The King in Yellow, a Review

by Alec Clayton

Left to right: Ethan Bujeaud as Frank and Victoria Austin as Darah

Theatre Artists Olympia’s The King in Yellow by Xander Layden is a play about a book of the same title that is about a play of the same name which carries a horrible curse. The curse is that whoever reads it will go mad. It is Edgar Allan Poe meets The Importance of Being Earnest, and it is a perfection of acting, directing and stagecraft.

The first act is an intelligent and funny comedy of manners with hints of something else beneath the surface. Act Two is an edge-of-your-seat horror show with references to some of the storyline from Act One.

Delilah, a countess, (Paige Doyle), and her quiet and eerily strange daughter, Darah (Victoria Austin) drop in for a visit with Ambrose (Rodman Bolek), a stiff, pretentious and wealthy young lord who claims to be an artist, and his friend Frank (Ethan Bujeaud), an actor who appears sometimes as himself and sometimes in drag as Francine.

Left to right: Rodman Bolek as Ambrose and Paige Doyle as Delilah

Being or not being oneself turns out to be a major theme of the play.

Into this mix comes Giles the manservant (John Serembe), who is insanely funny — in some instances very subtly so with little aside glances and in other instances with huge slapstick shouts and gestures. When he brings out cookies for the guests, there are only three cookies, and when he serves tea for two he pours only one cup. He shorts everybody because, as it turns out, young Lord Ambrose is broke. He can’t afford more cookies.

There has been a tentative plan of marriage between Ambrose and Delilah, and a sweetly humorous attempt at romance between Frank and Darah. But there is clearly a friends-with-benefits relationship between Ambrose and Frank, and Delilah wants more than a platonic relationship with Francine.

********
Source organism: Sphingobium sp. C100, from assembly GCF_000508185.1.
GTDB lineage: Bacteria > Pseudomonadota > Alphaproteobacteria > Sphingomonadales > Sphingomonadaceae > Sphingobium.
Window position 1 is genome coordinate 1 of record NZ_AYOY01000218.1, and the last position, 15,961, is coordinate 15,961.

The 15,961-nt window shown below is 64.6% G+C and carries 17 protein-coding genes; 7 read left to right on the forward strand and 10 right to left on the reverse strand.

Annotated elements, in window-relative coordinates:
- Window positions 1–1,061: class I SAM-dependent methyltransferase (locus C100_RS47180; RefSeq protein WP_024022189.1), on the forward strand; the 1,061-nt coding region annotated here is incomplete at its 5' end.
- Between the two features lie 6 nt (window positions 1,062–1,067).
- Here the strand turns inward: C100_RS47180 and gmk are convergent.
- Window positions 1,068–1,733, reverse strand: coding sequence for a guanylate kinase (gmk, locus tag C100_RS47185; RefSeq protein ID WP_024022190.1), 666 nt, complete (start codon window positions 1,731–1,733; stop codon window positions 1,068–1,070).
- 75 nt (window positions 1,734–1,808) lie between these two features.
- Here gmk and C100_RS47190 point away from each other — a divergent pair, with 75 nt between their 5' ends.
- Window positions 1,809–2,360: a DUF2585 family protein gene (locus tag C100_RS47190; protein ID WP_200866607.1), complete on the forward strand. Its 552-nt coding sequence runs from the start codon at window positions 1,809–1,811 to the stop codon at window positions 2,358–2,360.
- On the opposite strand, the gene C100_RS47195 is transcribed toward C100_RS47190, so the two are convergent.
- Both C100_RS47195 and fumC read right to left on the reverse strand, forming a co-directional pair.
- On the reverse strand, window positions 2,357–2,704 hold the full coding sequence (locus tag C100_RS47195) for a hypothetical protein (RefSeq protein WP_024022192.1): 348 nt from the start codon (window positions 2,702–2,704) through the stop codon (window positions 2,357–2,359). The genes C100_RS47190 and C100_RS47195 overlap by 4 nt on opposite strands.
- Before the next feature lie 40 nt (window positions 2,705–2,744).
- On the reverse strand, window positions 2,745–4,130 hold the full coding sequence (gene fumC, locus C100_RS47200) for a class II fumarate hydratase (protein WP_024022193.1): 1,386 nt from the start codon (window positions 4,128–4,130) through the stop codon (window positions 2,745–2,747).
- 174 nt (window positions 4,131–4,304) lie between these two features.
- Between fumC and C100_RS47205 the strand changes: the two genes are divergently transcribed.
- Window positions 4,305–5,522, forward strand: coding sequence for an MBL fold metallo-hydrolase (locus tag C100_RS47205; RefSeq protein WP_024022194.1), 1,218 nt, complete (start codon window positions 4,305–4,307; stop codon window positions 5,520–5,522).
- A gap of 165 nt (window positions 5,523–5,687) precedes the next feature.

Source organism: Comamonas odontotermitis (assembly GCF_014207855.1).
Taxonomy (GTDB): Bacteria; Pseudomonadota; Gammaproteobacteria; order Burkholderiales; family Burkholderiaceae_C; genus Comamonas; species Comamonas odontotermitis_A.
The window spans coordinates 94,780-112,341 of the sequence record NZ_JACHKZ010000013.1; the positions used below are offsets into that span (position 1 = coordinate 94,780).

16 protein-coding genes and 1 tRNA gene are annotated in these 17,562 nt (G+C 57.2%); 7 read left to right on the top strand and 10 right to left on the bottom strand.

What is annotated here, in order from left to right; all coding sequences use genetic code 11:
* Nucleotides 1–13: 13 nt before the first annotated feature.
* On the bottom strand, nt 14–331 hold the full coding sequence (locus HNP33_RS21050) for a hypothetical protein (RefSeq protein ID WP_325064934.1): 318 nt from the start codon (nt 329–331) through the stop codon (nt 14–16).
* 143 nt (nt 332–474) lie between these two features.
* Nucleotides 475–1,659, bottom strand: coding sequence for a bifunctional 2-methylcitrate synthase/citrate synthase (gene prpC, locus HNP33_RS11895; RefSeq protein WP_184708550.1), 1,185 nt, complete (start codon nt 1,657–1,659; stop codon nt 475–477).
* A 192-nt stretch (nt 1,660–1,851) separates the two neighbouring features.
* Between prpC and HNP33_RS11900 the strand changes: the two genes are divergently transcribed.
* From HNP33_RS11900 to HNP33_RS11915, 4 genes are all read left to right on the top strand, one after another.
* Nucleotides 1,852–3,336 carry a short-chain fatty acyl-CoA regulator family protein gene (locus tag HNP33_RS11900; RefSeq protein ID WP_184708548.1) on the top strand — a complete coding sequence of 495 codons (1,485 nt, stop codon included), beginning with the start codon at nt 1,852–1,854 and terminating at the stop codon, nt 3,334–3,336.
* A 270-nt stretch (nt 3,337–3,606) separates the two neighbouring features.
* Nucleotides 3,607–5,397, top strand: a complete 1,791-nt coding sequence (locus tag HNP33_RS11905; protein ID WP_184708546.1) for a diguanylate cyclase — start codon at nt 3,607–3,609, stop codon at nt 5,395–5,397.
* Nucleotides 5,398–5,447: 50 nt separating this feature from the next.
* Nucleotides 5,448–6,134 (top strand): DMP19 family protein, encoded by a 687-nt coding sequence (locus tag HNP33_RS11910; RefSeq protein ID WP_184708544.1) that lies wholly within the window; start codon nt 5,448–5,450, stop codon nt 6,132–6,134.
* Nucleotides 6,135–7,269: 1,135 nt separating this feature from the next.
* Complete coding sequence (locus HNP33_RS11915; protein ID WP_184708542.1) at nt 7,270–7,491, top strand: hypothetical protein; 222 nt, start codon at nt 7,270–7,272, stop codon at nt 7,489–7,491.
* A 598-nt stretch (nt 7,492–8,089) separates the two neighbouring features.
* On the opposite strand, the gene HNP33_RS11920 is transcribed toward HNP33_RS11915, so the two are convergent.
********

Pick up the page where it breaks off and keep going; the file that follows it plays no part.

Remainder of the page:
And there is talk about a strange play titled The King in Yellow, which no one seems particularly interested in except for Darah who seems almost psychotically obsessed with wanting to get her hand on it.

This genteel, romantic comedy of manners ends with the Act One curtain.

Paige Doyle as Delilah

Act Two takes place in a hellish world, albeit in the same physical space and time. The actions of the characters seem disjointed and unexplainable by anything other than the fact that at least some of them have read part of the dreaded play. Something horrible has happened to Giles the manservant, who still accomplishes his duties but under very strange circumstances. And a strange, nervous nun (Kate Ayers) shows up with dire warnings and odd and threatening words and gestures that are anything but nun-like.

The storyline is somewhat disjointed and may leave some audience members confused. At close to two-and-a-half hours including a 15-minute intermission, it needs some trimming and tweaking. That is a natural part of the life of a new play.  

The acting by every actor is superb, the language is beautiful, the set by Marko Bujeaud and costumes by Jamie Crawford-Kidd, the lighting design by Peter Brimms and video projections by Serembe are great. Big kudos to director pug Bujeaud. This locally written and produced world premiere play should go maybe not to major theaters but to similar intimate theater spaces all over the country.

Left to right: Victoria Austin as Darah and Ethan Bujeaud as Frank

Congratulations to everyone involved. Now would someone please explain to this reviewer what it’s really all about?

Recommend for ages 13 and up.

Photos courtesy of Theater Artists Olympia.

The King in Yellow

7:30 p.m. May 10, 11, 17. 18, 24 and 25 and 2 p.m. May 12, 29 and 26

OlyTheater, Capital Mall, 625 Black Lake Blvd., Olympia



Poster art by pug Bujeaud
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